Paying off your student debt fast is great but not having student loans is even better! Here I will walk through how to apply for school scholorships and help reduce your cost for getting an education.

To lessen the financial burden of attending an institution of higher learning, whether it is at a community college, college, or university, scholarships are a very viable option. Scholarships are essentially money granted to students for the purpose of pursuing their educations, and do not need to be repaid. Scholarships can be divided into several categories: need-based scholarships, merit scholarships, and athletic scholarships.

Why apply for a scholarship? The process can sometimes be convoluted, but the results are worth it. Scholarships can reduce the need for loans, and also relieve what is often the parents’ burden of having to pay for an expensive education.


Scholorships Mean You Dont Eat This Everynight

Scholorships Mean You Don't Have To Eat This Every Night (but you can)

Need-based scholarships

Need-based scholarships are the most common form of scholarship offered. Sometimes these scholarships will be full-ride, meaning that they cover the full cost of tuition (and sometimes will offer stipends to cover additional costs, like textbooks and other school materials). Other times, the scholarship will cover part of the tuition. How large a need-based scholarship is dependent on two factors: the demonstrated financial need of the scholarship applicant, and the scholarship funds available to the source, whether it is on the federal, state, or individual university level. At the very least, a need-based scholarships will require the scholarship applicant to submit a Free Application for Federal Student Aid (FAFSA).

More information about this can be found on the Federal Student Aid website,, and the Free Application for Federal Student Aid (FAFSA) can be accessed here:


Merit-based scholarships

Merit-based scholarships are much more selective and reserved for those that demonstrate academic distinction. This can be demonstrated by having an excellent grade point average, standardized tests, awards, prizes, and recommendations. Typically, merit-based scholarships will also require that the applicant submit essays and undergo an extensive interview process. Merit-based scholarships are offered by universities, and corporations, the latter of which may have stipulations on obligatory service to the given corporation after completion of the degree. One example of a corporate scholarship is the Coca Cola Scholars Program for which high school students in their senior year can apply to. Information about scholarships can be found on the individual financial websites of their respective colleges or universities, as well as the corporate websites of the sponsoring companies.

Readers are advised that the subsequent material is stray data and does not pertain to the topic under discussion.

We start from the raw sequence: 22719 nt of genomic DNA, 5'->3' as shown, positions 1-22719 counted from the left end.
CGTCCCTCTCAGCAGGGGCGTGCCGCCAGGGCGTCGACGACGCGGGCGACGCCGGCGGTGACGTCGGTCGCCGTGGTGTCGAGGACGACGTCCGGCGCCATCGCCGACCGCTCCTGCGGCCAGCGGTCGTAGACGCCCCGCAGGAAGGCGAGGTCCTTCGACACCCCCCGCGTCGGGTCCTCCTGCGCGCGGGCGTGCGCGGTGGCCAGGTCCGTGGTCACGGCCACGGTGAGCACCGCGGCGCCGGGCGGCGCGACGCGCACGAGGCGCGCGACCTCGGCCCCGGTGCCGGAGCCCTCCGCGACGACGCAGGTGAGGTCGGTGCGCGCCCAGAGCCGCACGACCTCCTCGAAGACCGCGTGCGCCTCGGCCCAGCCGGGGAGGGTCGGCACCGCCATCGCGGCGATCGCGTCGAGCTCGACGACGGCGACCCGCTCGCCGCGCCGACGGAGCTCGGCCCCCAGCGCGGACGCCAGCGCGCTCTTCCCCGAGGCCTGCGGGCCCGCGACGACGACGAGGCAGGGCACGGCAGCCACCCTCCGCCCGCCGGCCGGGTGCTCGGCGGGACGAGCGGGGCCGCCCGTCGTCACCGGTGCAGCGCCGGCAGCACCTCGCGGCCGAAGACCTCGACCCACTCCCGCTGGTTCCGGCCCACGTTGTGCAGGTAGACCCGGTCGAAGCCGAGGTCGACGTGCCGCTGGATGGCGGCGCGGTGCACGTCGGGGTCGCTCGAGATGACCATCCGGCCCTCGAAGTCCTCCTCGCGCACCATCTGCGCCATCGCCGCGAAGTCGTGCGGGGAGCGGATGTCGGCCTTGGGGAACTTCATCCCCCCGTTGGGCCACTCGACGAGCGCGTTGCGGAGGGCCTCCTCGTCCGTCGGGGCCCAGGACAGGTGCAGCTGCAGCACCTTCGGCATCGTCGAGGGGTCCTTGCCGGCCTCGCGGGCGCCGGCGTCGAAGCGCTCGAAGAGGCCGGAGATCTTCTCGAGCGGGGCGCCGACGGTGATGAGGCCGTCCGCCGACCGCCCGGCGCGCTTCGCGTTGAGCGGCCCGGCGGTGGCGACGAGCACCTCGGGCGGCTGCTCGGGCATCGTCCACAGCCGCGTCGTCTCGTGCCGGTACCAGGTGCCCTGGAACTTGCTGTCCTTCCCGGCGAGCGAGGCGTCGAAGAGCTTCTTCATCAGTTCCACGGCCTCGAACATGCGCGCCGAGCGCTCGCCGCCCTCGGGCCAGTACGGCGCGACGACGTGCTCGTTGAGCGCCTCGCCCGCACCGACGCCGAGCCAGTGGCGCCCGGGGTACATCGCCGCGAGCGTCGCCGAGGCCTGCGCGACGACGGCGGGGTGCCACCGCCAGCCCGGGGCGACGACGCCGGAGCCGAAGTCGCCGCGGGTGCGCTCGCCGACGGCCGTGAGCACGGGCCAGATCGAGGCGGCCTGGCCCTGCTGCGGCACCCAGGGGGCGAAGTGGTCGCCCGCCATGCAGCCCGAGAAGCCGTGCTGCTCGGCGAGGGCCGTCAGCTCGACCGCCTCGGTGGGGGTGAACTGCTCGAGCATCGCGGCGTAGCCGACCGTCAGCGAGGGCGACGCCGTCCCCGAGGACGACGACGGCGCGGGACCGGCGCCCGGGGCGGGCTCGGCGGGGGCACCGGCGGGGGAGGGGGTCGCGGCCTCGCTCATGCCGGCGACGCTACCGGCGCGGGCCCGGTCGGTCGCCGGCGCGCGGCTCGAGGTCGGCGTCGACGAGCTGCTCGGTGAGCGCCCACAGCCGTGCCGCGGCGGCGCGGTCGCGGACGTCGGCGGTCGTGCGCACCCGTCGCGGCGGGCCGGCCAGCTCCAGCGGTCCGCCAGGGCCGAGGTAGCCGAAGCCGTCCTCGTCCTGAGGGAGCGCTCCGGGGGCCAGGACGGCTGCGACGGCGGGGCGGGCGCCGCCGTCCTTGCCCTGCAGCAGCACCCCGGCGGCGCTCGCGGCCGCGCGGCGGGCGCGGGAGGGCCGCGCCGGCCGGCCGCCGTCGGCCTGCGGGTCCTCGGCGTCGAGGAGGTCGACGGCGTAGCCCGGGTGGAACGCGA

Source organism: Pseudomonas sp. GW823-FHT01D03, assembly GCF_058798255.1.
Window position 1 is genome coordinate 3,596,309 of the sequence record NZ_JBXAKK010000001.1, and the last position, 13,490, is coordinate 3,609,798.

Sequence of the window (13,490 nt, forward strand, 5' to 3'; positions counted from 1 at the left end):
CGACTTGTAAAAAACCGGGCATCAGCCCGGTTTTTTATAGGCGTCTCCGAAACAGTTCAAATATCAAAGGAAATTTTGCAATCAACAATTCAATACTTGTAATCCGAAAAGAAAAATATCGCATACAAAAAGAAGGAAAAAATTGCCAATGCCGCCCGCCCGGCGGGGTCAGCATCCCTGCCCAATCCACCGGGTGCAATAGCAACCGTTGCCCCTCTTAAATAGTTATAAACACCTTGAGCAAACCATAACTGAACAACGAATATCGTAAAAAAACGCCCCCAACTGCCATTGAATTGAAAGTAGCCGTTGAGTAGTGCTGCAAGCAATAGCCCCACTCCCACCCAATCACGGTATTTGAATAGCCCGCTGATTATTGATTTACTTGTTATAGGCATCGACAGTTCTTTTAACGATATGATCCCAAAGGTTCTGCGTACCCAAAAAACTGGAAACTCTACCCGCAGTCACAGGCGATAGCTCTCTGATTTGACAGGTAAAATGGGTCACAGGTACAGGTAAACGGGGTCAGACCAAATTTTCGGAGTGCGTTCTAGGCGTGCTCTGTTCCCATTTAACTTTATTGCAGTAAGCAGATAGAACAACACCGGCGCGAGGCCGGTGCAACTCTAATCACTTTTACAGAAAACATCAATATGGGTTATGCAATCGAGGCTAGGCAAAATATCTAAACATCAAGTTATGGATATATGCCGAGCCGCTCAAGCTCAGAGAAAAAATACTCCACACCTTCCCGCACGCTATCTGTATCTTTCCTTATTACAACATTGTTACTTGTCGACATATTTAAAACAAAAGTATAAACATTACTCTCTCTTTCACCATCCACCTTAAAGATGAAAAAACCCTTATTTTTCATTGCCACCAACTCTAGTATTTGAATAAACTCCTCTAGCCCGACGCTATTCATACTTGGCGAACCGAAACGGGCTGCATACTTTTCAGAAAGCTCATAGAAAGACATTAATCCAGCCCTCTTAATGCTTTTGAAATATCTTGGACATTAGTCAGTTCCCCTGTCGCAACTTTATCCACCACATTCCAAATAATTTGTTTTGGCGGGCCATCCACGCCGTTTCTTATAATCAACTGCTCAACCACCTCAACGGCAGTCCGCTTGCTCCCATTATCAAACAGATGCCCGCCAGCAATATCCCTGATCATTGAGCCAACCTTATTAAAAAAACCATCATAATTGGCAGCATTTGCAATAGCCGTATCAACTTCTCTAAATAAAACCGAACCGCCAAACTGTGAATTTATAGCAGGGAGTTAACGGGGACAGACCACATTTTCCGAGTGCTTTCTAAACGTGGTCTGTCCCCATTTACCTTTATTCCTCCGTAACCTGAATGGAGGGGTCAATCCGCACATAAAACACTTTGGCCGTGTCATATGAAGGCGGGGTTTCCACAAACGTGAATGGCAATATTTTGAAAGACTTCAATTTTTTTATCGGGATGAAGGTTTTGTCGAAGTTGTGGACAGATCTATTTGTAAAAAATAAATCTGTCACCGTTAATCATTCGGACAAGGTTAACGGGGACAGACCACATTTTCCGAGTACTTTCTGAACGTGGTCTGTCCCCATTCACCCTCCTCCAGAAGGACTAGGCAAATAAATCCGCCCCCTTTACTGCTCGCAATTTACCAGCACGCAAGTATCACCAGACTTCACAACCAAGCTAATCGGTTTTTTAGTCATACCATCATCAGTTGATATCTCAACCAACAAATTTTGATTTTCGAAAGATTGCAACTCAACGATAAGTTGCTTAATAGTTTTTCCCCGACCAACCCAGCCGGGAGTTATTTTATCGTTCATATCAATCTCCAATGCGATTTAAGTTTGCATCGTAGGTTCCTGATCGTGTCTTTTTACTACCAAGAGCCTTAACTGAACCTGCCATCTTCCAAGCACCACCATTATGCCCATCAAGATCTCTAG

Athletic Scholarships

Athletic scholarships are often full-ride, meaning that they cover the full cost of tuition. In some cases, the NCAA will offer specific stipends on a per semester basis with the intention of allowing student athletes to buy athletic equipment. Division I and Division II schools will offer athletic scholarships, whereas Division III schools will not. However, Division III schools will often give scholarships to athletes that are euphemistically named “Leadership Scholarship”, for instance, in order to cover the cost of an student athlete’s education.

It is important to note that Ivy League universities do not offer athletic scholarships. However, a recent tactic that Ivy League institutions have adopted in their recruitment strategies is to target athletes that live in specific low-income areas, which allows for the university to offer a need-based scholarship to the student, thereby affording the student an Ivy League education as well as strengthening the athletic capacity of the university itself.